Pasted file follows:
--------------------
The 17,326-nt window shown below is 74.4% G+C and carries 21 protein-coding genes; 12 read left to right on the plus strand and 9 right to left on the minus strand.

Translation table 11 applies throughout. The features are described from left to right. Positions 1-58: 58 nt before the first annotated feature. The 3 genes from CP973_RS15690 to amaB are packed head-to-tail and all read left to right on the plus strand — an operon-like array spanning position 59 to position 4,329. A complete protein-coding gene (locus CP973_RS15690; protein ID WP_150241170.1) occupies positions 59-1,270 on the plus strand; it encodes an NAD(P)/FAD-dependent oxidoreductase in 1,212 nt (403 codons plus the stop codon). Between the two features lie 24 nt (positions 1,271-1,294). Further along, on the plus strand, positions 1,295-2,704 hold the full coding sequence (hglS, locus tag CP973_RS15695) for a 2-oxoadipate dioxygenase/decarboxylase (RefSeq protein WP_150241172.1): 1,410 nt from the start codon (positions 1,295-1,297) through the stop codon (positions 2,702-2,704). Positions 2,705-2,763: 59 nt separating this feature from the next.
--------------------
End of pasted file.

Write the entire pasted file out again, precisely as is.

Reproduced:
The 17,326-nt window shown below is 74.4% G+C and carries 21 protein-coding genes; 12 read left to right on the plus strand and 9 right to left on the minus strand.

Translation table 11 applies throughout. The features are described from left to right. Positions 1-58: 58 nt before the first annotated feature. The 3 genes from CP973_RS15690 to amaB are packed head-to-tail and all read left to right on the plus strand — an operon-like array spanning position 59 to position 4,329. A complete protein-coding gene (locus CP973_RS15690; protein ID WP_150241170.1) occupies positions 59-1,270 on the plus strand; it encodes an NAD(P)/FAD-dependent oxidoreductase in 1,212 nt (403 codons plus the stop codon). Between the two features lie 24 nt (positions 1,271-1,294). Further along, on the plus strand, positions 1,295-2,704 hold the full coding sequence (hglS, locus tag CP973_RS15695) for a 2-oxoadipate dioxygenase/decarboxylase (RefSeq protein WP_150241172.1): 1,410 nt from the start codon (positions 1,295-1,297) through the stop codon (positions 2,702-2,704). Positions 2,705-2,763: 59 nt separating this feature from the next.